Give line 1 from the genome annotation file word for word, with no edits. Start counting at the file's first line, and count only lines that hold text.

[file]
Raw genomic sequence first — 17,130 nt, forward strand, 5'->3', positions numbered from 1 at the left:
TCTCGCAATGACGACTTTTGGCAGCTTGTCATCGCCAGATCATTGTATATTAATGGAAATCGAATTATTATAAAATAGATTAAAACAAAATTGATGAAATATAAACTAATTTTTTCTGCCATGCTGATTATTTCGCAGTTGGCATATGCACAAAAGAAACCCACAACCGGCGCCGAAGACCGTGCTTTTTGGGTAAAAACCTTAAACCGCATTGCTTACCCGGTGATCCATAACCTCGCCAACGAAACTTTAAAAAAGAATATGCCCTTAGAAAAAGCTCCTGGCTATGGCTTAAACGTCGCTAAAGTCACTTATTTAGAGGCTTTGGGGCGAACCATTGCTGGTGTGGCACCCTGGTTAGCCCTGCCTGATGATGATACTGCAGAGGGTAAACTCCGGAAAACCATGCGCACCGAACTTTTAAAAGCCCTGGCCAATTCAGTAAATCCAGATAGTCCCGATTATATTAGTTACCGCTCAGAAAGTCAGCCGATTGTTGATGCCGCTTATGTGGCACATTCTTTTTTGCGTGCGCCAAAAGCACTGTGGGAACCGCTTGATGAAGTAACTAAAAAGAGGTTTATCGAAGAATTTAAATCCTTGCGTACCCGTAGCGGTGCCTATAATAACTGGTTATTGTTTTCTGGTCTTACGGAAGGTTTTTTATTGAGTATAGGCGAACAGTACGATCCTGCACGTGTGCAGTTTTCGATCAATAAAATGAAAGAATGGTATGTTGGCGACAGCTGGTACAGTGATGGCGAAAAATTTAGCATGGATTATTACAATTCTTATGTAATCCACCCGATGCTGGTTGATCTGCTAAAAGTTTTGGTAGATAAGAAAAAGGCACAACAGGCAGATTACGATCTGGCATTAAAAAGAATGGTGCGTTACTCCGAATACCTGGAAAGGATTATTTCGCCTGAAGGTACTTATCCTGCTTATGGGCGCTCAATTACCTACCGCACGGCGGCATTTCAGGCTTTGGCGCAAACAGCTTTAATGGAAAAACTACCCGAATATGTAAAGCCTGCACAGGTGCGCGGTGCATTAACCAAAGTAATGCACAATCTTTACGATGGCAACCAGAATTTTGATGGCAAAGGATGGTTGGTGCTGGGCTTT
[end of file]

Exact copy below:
Raw genomic sequence first — 17,130 nt, forward strand, 5'->3', positions numbered from 1 at the left: